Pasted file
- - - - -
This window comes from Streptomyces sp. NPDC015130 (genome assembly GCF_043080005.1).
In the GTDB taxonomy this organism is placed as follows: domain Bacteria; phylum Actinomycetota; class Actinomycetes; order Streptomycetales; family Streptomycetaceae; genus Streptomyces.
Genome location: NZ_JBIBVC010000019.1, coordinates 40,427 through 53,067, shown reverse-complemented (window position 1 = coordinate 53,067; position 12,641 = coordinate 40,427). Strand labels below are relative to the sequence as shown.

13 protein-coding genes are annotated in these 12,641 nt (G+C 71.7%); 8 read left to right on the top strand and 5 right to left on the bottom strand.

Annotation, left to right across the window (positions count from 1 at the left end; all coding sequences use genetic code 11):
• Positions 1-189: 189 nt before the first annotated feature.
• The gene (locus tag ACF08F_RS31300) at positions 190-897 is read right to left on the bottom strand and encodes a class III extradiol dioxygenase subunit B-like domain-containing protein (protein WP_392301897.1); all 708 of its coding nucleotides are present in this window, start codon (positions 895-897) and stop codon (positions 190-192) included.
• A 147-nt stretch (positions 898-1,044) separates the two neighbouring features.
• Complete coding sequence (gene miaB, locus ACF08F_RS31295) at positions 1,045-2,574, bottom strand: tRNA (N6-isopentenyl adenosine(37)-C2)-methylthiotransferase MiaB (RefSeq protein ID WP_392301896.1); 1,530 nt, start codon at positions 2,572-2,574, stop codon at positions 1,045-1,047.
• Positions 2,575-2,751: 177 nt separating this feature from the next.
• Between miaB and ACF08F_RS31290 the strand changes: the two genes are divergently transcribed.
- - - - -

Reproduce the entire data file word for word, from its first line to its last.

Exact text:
This window comes from Streptomyces sp. NPDC015130 (genome assembly GCF_043080005.1).
In the GTDB taxonomy this organism is placed as follows: domain Bacteria; phylum Actinomycetota; class Actinomycetes; order Streptomycetales; family Streptomycetaceae; genus Streptomyces.
Genome location: NZ_JBIBVC010000019.1, coordinates 40,427 through 53,067, shown reverse-complemented (window position 1 = coordinate 53,067; position 12,641 = coordinate 40,427). Strand labels below are relative to the sequence as shown.

13 protein-coding genes are annotated in these 12,641 nt (G+C 71.7%); 8 read left to right on the top strand and 5 right to left on the bottom strand.

Annotation, left to right across the window (positions count from 1 at the left end; all coding sequences use genetic code 11):
• Positions 1-189: 189 nt before the first annotated feature.
• The gene (locus tag ACF08F_RS31300) at positions 190-897 is read right to left on the bottom strand and encodes a class III extradiol dioxygenase subunit B-like domain-containing protein (protein WP_392301897.1); all 708 of its coding nucleotides are present in this window, start codon (positions 895-897) and stop codon (positions 190-192) included.
• A 147-nt stretch (positions 898-1,044) separates the two neighbouring features.
• Complete coding sequence (gene miaB, locus ACF08F_RS31295) at positions 1,045-2,574, bottom strand: tRNA (N6-isopentenyl adenosine(37)-C2)-methylthiotransferase MiaB (RefSeq protein ID WP_392301896.1); 1,530 nt, start codon at positions 2,572-2,574, stop codon at positions 1,045-1,047.
• Positions 2,575-2,751: 177 nt separating this feature from the next.
• Between miaB and ACF08F_RS31290 the strand changes: the two genes are divergently transcribed.